Snowdrops have brought forth a tune of survival…”Snowdrops, snowdrops, snowdrops…Soft white petals, musty and sweet…smells like winter…pushing through the earth… Heralding the spring!” Parallels between the natural world – and the human need and determination to survive, to thrive, whatever the odds – are never far away. “The light makes the shoots come through/Coming out from the dark earth/Flowers dancing, swaying, springing back/They won’t break/I won’t let them…”  The whole of life is starting to pulsate. “One bird feeding… a whole flock comes gliding… dancing through the sky.” “Lovely to feel the sun on your face…What a relief!… Spring has sprung.”

My colleague, singer songwriter Fran Woodcock, co-presents the dementia-friendly Our Time workshops and provides all the glorious music that accompanies our exploration of  images, words and movement.  Visit her website here.

Nicky Taylor, Community Development Manager at West Yorkshire Playhouse, has pioneered all the dementia-friendly work in the theatre. Her latest triumph is a ground-breaking festival of theatre for people with dementia. Read about it here

 

Wave

MUCH of my professional writing and thinking is based on memory: a meditation on how to integrate a complex past with the puzzling challenges of the present day. It is the work of a memoirist, to excavate love and loss, at a deeply personal level – and those are the kinds of books and features I have been writing over the past ten years. But I am struck right now by this challenging quote from André Gide:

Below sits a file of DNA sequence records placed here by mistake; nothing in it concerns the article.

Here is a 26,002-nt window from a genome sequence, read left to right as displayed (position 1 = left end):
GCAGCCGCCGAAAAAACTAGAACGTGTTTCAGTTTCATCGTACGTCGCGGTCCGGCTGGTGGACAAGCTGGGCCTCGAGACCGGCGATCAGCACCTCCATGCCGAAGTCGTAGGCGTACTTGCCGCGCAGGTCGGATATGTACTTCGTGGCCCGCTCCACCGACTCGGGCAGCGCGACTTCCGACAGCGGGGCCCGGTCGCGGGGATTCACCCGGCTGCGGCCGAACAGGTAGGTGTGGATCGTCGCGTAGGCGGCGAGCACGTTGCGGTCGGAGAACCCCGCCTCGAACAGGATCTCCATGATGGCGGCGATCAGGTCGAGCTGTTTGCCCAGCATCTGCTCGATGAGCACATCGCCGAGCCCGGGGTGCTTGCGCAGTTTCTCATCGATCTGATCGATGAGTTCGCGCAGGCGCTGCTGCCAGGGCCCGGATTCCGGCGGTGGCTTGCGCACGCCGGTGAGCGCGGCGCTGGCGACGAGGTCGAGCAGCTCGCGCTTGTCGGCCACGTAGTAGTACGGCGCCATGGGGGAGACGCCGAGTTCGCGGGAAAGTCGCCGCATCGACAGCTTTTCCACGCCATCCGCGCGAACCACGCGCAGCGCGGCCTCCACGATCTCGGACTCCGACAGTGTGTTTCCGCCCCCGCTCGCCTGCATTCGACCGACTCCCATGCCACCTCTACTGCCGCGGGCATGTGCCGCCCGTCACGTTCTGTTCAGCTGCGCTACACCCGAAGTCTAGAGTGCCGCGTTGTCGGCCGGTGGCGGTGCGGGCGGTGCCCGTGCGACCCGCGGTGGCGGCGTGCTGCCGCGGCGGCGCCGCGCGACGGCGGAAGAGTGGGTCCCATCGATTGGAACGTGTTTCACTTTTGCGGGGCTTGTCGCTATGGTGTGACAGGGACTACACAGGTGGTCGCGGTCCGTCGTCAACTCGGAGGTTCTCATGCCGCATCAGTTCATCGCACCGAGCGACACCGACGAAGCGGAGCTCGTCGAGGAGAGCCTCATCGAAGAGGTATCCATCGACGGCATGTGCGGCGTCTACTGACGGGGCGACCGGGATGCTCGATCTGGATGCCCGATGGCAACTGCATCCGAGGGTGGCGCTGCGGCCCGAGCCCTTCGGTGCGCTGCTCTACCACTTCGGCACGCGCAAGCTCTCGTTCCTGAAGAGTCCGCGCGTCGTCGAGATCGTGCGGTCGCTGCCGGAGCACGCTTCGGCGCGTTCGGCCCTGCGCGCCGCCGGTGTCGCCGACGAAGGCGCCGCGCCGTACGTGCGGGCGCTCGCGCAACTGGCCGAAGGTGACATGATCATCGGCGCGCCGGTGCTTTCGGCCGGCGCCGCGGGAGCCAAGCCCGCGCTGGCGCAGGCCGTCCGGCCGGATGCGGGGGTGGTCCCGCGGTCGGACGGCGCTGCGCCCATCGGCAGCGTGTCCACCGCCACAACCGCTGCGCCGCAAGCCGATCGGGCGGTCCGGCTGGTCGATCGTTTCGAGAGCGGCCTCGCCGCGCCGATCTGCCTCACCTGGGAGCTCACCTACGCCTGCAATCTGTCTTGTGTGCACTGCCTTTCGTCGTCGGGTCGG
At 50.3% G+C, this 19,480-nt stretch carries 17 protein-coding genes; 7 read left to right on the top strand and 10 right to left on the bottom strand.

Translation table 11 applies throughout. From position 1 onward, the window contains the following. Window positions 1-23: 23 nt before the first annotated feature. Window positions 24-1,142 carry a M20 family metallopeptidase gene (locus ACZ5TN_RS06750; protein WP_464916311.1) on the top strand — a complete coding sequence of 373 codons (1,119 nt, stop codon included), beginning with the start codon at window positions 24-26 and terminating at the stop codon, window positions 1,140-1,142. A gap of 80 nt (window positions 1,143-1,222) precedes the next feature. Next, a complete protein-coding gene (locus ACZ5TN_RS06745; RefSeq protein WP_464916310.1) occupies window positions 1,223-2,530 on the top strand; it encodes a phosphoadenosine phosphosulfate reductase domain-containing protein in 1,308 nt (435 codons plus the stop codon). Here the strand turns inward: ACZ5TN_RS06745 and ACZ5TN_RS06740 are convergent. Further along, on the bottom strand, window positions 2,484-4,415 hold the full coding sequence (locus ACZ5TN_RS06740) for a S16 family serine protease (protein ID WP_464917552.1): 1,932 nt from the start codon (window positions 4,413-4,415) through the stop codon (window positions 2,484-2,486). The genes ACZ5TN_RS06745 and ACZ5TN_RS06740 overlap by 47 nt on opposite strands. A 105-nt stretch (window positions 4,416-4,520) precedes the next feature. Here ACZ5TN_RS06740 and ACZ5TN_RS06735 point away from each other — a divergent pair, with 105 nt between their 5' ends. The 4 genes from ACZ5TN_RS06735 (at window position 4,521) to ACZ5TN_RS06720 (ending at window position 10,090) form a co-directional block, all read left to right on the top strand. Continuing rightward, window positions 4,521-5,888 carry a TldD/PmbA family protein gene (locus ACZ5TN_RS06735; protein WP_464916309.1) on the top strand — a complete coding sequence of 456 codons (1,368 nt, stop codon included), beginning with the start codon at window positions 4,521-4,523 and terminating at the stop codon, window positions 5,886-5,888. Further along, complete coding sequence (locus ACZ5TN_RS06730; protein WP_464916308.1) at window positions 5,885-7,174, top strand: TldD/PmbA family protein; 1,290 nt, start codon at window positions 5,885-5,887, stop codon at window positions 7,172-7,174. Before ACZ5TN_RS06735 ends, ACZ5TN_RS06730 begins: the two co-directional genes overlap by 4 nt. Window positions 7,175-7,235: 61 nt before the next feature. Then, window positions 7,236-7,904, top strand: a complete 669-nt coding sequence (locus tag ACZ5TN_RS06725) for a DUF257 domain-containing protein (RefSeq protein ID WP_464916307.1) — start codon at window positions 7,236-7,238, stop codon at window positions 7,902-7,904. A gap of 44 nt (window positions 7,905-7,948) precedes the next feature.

“Through loyalty to the past, our mind refuses to realise that tomorrow’s joy is possible only if today’s makes way for it; that each wave owes the beauty of its line only to the withdrawal of the preceding one.”

Maybe it is time to write and live in a different way – more tuned into the present tense, less concerned with the echoing chambers of an ever-increasing yesterday?

The end of each adult decade, for me, has seen turbulent change: at 29, a total change of direction, from journalism into contemporary dance and theatre; at 39, a flight – with a terminally ill spouse and a young child under my wing – away from the urban chaos of South London, to the green Northern hills of Leeds; at 49,a bruising, but vibrant, re-entry into the workplace, after my husband’s death from a vicious cancer: with the digging of a garden and an allotment there in the background, to steady my shaky boots. And now, at 59, after two years of my own poor health – the inevitable final ebbing of a personal wave of energy – it’s time to take stock again. A new decade beckons.What will it bring?